News in Brief 9 March 2017 (PM)

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Ján Kubiš, Special Representative of the Secretary-General for Iraq.   UN File Photo/Loey Felipe

Deadly attack on wedding party "ugly crime": UN Iraq mission chief

A terrorist attack in Iraq which targeted a wedding party has been condemned by the senior UN official in the country as "an ugly crime against the innocent."

Dozens of people were killed or injured when two suicide bombers used explosive belts to blow themselves up.

The incident occurred on Wednesday in a village north of the city of Tikrit.

UN Special Representative in Iraq Ján Kubiš has issued a statement condemning the attack.

He said it showed that terrorists "will kill and maim irrespective of sacred traditions respected by all religions to respect weddings, funerals and holy places."

Mr. Kubiš, head of the UN mission in Iraq, UNAMI, urged the country's people to show unity and solidarity in the face of such attacks.

"The terrorists will not succeed and Iraq will eventually triumph," he stated


FAO calls for action to address water scarcity in North Africa and Middle East

Looming water scarcity in North Africa and the Middle East requires an "urgent and massive response," the head of the UN Food and Agriculture Organization (FAO) said on Thursday.

Jose Graziano da Silva noted that accessible fresh water in the region has fallen by two-thirds in the past four decades.

He was speaking in Cairo at a high-level meeting covering FAO's collaboration with Egypt to reclaim up to two million hectares of desert land for agricultural and other uses.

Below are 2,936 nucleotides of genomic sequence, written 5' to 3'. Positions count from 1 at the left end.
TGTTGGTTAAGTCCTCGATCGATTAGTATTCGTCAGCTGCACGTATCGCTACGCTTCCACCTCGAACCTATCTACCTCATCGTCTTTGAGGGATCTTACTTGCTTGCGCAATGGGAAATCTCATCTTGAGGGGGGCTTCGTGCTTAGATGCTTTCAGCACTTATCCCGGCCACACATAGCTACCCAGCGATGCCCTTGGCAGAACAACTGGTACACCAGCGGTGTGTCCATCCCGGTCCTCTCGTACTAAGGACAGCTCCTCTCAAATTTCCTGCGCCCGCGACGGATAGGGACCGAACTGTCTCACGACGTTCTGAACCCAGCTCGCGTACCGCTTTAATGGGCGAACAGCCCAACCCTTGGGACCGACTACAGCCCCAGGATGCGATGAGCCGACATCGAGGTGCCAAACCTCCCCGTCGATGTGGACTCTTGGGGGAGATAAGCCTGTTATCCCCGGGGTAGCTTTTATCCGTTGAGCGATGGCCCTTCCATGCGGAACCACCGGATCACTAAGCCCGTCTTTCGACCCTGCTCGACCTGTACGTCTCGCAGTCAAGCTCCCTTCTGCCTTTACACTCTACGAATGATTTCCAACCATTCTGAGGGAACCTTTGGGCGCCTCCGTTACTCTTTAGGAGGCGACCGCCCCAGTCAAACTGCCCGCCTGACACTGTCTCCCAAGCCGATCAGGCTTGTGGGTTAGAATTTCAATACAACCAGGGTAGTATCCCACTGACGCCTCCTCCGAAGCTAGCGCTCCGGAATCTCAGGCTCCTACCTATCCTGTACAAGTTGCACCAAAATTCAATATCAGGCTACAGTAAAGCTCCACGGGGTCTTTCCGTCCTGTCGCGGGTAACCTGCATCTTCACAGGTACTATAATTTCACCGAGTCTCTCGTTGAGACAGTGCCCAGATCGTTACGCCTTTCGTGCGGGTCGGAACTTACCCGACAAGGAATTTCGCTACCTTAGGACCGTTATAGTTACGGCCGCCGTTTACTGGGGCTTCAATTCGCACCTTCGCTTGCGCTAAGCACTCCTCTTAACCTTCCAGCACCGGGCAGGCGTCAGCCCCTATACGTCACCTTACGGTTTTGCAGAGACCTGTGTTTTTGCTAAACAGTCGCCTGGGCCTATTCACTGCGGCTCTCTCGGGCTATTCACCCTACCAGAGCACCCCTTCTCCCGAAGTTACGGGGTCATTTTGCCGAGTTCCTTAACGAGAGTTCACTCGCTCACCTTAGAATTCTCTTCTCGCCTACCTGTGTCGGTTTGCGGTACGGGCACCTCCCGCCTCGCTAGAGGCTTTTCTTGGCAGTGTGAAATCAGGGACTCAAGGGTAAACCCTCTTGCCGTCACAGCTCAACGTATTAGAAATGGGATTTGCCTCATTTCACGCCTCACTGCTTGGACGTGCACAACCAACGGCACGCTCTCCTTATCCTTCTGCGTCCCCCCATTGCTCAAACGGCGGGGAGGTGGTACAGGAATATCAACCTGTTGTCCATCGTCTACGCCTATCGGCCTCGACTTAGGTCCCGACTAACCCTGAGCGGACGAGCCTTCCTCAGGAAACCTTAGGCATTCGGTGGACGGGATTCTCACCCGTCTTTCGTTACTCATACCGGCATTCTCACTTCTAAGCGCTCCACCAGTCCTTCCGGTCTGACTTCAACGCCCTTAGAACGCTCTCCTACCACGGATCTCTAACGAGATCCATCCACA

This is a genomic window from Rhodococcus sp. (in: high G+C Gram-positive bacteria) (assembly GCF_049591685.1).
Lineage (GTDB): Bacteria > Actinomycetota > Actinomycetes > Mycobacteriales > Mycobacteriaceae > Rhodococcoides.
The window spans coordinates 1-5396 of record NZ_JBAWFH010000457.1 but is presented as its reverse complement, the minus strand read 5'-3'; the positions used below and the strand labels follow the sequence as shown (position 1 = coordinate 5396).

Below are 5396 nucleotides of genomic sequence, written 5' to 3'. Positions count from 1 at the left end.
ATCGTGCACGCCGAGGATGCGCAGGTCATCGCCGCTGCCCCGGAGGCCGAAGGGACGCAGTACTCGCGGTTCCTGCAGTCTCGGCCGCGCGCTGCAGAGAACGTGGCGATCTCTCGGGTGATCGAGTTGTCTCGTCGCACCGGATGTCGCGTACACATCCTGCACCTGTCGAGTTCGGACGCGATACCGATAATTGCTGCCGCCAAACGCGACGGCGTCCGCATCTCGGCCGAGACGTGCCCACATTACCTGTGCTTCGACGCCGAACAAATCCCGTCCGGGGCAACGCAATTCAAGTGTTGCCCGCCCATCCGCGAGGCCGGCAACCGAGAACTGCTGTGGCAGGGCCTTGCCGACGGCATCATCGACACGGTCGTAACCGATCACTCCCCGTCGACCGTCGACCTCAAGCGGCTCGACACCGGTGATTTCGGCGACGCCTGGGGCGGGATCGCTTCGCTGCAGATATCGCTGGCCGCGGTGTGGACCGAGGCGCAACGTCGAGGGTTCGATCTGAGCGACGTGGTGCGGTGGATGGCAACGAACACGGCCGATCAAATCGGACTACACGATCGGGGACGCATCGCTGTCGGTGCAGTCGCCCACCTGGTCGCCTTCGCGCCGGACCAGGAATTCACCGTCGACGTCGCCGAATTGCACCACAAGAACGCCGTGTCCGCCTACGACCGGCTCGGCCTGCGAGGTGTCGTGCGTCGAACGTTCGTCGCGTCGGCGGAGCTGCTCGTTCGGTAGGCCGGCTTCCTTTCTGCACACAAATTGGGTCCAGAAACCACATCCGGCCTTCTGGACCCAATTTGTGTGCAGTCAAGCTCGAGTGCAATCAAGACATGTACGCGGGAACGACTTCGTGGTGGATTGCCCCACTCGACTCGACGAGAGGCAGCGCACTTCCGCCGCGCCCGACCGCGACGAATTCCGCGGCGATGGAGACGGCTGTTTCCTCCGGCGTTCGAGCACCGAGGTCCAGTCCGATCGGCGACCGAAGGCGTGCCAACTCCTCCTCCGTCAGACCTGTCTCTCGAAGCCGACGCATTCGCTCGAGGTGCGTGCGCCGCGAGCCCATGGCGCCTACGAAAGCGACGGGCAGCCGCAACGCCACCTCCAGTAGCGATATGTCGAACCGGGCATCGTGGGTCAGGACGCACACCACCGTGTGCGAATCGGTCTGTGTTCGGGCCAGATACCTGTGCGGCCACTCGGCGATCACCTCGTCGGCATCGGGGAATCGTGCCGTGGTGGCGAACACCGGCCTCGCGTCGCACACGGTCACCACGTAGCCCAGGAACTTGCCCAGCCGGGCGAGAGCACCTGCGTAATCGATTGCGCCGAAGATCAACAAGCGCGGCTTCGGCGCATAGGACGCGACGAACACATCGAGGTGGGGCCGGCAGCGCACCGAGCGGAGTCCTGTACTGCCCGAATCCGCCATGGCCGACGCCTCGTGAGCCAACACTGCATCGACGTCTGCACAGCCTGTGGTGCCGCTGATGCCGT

The agency's work in the region has led to developments including water harvesting in Jordan and bolstering drought preparedness in Lebanon and Tunisia, among other measures.


WFP distributes school meals in Aleppo 

Distribution of school meals in the previously inaccessible city of Aleppo, Syria, began for the first time this month, the World Food Programme (WFP) reported on Thursday.

Children in public schools there have been receiving a carton of fortified milk and a date bar, which WFP says provides them with the nutrition they need to concentrate and learn.

Through its local aid partners, the UN agency has reached roughly 15,000 children in 30 schools since the start of the programme on 5 March.

WFP says school meals are "a critical component" to help bring children back to the classroom in Syria, where conflict has been raging for six years.

Meanwhile, more than 2,000 children in two schools in Aleppo are also receiving fresh meals daily, consisting of a sandwich and a piece of fruit or vegetable.

This programme employs 20 Syrian women who prepare the meals, which are distributed by a WFP partner.

Dianne Penn, United Nations.

Duration: 2’49″

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